“The Guests enjoy power, they cannot indulge it in the outside world so they come here. As for the Hosts, the least we can do is make them forget,” Anthony Hopkins’ Dr Ford explains in the best scene of episode 3 of Westworld. It’s a statement that resonates throughout The Stray, and also throughout this increasingly superb show.
There’s a natural rhythm to television: the pilot has huge budget, big production values, and a neat concept; the tricky second episode needs to build on any hints and continue the narrative; and the third… well, it’s got to convince people that it won’t go the way of Flash Forward or a Revolution but become a television series with real staying power.
The good news is that after a bit of a dip in pace in episode 2, the third outing for HBO’s Westworld manages to balance the tricky task of maintaining momentum, while hinting at further depth to come. This is an episode of revelations: some small but still meaningful (Westworld costs $40,000 a day to visit, apparently) and some seismic - and it makes for a fascinating episode.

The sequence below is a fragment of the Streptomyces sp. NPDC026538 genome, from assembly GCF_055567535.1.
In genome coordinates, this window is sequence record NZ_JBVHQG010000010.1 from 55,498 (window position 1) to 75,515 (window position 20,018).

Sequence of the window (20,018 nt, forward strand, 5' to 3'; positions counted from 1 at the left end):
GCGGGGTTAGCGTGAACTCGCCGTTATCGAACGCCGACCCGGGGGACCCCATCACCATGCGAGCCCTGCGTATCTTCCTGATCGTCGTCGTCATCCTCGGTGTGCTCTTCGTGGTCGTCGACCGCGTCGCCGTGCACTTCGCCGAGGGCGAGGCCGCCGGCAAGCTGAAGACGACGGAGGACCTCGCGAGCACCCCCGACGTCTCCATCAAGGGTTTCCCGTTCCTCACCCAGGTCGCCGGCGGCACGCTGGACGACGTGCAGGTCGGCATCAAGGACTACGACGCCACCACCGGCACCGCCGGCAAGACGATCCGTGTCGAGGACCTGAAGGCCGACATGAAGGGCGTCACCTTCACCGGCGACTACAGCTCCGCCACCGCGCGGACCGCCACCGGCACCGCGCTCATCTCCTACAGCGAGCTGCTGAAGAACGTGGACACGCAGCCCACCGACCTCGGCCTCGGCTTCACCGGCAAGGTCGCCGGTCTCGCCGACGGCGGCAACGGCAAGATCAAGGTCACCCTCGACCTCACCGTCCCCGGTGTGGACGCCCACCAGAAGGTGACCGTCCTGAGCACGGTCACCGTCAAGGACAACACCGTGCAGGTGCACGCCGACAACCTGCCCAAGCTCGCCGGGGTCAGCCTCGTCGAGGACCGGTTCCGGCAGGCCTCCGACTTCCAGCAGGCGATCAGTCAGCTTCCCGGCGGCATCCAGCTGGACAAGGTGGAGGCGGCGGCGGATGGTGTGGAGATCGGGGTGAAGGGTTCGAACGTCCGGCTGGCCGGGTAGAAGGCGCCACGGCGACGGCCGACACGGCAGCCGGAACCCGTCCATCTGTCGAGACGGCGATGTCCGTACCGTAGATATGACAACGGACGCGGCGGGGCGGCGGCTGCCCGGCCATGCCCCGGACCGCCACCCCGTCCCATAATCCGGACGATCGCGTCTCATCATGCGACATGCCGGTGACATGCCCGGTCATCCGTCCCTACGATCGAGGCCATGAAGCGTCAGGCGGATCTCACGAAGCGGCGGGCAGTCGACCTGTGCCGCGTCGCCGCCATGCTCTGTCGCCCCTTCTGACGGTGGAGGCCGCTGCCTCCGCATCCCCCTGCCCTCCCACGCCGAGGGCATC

An early, and pretty huge revelation is that mysterious Dr Ford - founder and chief manipulator - is quite possibly not the person hinted at in the opening episodes. The suggestion was that his ‘reveries’ had been at the heart of the Hosts’ sudden self-awareness, but not only do we see Ford doubling down on treating his creations like objects, but we find out that it is Bernard that is seemingly deliberately trying to provoke sentience in Dolores. Ford, on the other hand, reacts furiously at one of his staff covering up a naked Host to protect its modesty and slashes its cheek with a razor to illustrate his point. Lovely...
Meanwhile, in the park, good ol’ ‘white hat’ guest William is getting to grips with having some fun, with a gunfight finally luring him into the action. In a fascinating revelation we learn that humans CAN be hurt - just not seriously; William’s carousing buddy Logan tells his bruised friend that it “wouldn’t be much of a game if they can’t shoot back.” Logan’s all about the game.